How do lines 8 and 12 in Shakespeare's Sonnet 18 foreshadow?

Expert Answers

An illustration of the letter 'A' in a speech bubbles

In "Sonnet 18" the speaker is comparing a person to a summer's day and stating that this person is MORE lovely and MORE temperate.  That by itself is rather surprising because we generally think of summer as the most lovely of seasons, but the speaker goes on to explain.  He reminds us that summer sometimes has rough winds, cloudy skies, and is too hot.  He is building to his ultimate point in lines 7 and 8.  Here he says

 And every fair from fair sometimes declines,

By chance or nature's changing course untrimmed. 

What he is foreshadowing is that all things, especially beautiful things eventually fade away.  People age and seasons change.  This point sets up the rest of the sonnet.  Lines 9-12 speak specifically about the person the speaker is addressing.  He says the beauty of this person will never fade and that death will not be able to brag about him or her because this poem ("eternal lines to time") will live on and in it, the beauty of the person will live on so long as the poem exists.  As with most sonnets, the ultimate point of the poem comes in the last lines.  In this case, it would seem the the speaker is right.  Here we are more than 400 years after this sonnet was written thinking about the beauty of the person being discussed.  We are doing that because the "lines" have lasted that long.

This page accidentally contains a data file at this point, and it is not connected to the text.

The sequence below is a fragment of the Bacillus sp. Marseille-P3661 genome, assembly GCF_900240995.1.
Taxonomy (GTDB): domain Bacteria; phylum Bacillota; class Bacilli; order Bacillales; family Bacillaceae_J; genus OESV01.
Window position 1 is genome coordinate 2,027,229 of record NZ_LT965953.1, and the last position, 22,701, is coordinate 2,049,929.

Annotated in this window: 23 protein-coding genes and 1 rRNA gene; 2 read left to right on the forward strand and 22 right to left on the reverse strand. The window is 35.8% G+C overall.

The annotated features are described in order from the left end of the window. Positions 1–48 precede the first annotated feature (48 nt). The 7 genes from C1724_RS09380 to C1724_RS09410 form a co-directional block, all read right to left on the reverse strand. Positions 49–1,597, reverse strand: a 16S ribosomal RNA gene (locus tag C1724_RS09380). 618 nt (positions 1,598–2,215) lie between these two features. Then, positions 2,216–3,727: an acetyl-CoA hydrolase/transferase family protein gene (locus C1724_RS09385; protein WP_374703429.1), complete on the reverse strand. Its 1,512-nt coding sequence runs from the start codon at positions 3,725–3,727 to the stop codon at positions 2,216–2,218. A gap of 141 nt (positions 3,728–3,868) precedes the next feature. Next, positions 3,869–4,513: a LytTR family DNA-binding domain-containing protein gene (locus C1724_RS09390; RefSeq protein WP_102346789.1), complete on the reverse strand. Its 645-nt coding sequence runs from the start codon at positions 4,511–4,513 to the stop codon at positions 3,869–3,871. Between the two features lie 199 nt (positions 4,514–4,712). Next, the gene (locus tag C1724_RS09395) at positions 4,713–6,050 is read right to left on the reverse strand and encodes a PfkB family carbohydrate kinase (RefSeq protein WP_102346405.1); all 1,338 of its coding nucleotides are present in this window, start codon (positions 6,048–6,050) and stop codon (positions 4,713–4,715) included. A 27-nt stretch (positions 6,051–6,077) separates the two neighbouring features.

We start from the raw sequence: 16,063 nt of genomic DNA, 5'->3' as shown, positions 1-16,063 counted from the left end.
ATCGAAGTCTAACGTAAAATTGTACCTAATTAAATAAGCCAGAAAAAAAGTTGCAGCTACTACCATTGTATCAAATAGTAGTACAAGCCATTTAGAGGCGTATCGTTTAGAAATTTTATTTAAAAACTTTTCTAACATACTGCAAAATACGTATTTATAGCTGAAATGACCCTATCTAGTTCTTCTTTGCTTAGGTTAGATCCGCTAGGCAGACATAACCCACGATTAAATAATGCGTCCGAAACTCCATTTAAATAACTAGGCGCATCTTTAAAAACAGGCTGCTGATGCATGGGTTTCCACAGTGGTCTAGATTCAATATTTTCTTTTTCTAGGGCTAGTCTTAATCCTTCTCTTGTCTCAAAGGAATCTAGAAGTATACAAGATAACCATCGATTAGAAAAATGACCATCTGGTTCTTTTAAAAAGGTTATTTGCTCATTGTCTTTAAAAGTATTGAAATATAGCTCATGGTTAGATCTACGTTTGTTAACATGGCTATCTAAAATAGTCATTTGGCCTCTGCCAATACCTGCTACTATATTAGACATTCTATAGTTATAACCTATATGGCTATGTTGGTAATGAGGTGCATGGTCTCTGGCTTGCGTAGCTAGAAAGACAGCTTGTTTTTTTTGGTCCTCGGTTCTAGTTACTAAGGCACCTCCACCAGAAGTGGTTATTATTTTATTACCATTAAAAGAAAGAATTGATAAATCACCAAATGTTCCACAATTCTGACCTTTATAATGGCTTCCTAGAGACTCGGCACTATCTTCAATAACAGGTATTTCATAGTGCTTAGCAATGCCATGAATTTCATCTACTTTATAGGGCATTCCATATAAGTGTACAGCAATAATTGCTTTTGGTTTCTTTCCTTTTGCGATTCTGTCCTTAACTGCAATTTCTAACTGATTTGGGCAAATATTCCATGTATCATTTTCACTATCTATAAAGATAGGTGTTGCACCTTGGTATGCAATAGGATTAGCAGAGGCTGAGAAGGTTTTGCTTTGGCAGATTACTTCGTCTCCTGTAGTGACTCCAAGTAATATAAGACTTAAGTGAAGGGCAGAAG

See eNotes Ad-Free

Start your 48-hour free trial to get access to more than 30,000 additional guides and more than 350,000 Homework Help questions answered by our experts.

Get 48 Hours Free Access
Approved by eNotes Editorial